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rural locations in the Midwestern US (Sullivan et al., 2011). With levels above previously reported values

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for the region, wood burning is identified as an important local source of PM in Iowa City.

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The urban excess in biomass burning becomes particularly apparent in October and November, when temperatures decreased (Figure 1f) and spurred the use of wood fireplaces for home heating.

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Local maxima in levoglucosan concentrations are observed on days with local festivities (17, 24

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September, 15, 22 October, and 5 November) that involved more than 80,000 people, slow-moving

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traffic, and outdoor food cooking, particularly grilling. On October 22, levoglucosan concentrations

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reached 359 ng m-3 at the urban site and 88 ng m-3 at the peri-urban site, coinciding with an urban

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excess in OC of 2.64 µg m-3 and an overall PM2.5 concentration of 16.0 µg m-3. With biomass burning

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within the local area having significant influences on ambient PM, this source presents an opportunity

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for PM reductions at the local level.

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3.2.4.

Cholesterol. Cholesterol is an indicator of food cooking and indicates the presence of

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this source at both sites (Figure S6). Daily concentrations of cholesterol were less than 2.0 ng m-3 and

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averaged < 0.5 ng m-3, indicating a presence of food cooking as a source of ambient PM, but to a lesser

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extent than heavily urbanized areas such as Los Angeles (Fine et al., 2004b). Cholesterol exhibited a

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significant urban excess (Table 1) and its concentrations were not correlated (r = 0.06) across the two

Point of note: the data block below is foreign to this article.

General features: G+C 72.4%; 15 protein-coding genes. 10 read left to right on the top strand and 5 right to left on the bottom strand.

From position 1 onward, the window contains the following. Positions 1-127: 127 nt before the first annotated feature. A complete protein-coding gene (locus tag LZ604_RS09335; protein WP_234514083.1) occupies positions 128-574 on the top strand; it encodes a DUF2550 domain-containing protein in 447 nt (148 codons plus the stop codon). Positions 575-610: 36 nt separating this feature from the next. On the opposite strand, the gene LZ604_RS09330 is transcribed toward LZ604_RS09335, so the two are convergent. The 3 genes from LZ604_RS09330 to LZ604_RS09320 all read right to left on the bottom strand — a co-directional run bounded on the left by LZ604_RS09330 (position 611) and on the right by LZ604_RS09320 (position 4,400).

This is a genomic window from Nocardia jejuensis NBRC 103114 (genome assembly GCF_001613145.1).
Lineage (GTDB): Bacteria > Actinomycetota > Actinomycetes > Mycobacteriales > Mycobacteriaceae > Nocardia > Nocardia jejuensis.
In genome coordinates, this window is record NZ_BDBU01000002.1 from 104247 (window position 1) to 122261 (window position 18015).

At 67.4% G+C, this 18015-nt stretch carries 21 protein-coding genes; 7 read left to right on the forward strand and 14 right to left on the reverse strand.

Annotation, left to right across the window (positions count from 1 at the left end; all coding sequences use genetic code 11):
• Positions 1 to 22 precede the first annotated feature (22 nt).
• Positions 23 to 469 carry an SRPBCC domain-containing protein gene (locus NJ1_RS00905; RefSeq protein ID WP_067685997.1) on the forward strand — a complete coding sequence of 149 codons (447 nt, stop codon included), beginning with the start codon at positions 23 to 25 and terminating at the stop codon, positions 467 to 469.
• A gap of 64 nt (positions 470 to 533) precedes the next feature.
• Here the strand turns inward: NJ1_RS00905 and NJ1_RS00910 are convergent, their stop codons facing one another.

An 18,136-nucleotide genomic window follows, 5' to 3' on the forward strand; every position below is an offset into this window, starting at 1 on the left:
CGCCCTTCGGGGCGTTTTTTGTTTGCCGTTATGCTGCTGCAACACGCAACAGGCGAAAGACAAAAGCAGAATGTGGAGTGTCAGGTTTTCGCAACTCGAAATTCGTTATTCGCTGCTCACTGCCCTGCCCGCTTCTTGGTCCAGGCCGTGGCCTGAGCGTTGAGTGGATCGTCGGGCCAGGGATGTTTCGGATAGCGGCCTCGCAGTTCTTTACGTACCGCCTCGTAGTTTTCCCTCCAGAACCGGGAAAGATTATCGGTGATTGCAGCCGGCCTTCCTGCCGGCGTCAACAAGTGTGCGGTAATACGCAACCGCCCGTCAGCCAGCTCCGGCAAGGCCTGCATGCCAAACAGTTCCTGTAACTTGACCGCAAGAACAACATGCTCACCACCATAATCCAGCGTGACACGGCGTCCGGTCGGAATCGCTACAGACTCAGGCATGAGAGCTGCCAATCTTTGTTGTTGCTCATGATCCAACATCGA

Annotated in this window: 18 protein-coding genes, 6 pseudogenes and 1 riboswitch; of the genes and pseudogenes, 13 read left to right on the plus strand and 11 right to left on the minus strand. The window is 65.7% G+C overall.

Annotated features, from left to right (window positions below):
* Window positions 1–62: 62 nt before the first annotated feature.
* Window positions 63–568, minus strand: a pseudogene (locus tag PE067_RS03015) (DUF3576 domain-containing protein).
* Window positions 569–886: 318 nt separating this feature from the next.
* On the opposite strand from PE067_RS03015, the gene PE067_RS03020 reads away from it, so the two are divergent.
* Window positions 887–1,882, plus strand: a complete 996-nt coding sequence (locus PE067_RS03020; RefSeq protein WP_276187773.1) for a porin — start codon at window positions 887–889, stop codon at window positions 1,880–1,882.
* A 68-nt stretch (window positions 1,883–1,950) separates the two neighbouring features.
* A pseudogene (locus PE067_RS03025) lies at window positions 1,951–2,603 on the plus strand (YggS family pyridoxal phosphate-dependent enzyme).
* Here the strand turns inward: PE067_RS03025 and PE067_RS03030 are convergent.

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sites, indicating that local food cooking impacted the two sites to different extents. Similar to

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levoglucosan, local maxima at the urban site corresponded to dates with heightened local activities

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including outdoor food cooking. In the absence of other tracers (e.g. trigycerides or fatty acids),

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cholesterol cannot be used to identify the food or style of cooking; hence, cholesterol levels cannot be

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used quantitatively to assess the extent of this source on ambient organic carbon levels because the

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style of cooking and foodstuffs were not known. Nonetheless, cholesterol levels indicate the presence

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of food cooking emissions in PM2.5 with significant contributions from local sources.

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3.3. Source apportionment of organic carbon to primary sources.

Chemical mass balance modeling resolved contributions of from vegetative detritus, biomass

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burning, diesel engines, gasoline engines, and coal combustion to PM2.5 organic carbon. Daily

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contributions of these sources to organic carbon are shown in Figure 3 and mean values are

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summarized in Table 2. Biomass burning contributed 0.06 – 1.25 µgC m-3 at the urban site and 0.08 –

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0.52 µgC m-3 at the peri-urban site, with maximum concentrations occurring 29 September – 3 October

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(along with levoglucosan and PAHs). The drop in temperatures during this time period triggered wood

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burning for home heating purposes, and impacted the urban area to a larger extent. Even with elevated

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local wood burning, 24h PM2.5 concentrations at the urban site remained below 13 µg m-3. Nonetheless,

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control of biomass burning within the urban area would lead to reductions in primary PM2.5 and co-

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pollutants (i.e. NOx, CO, VOC, etc.).

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Gasoline engines were estimated to account for an average of 0.14 ± 0.04 µgC m-3 at the urban

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site and 0.08 ± 0.03 µgC m-3 at the peri-urban site. The urban increment is likely associated with poorly-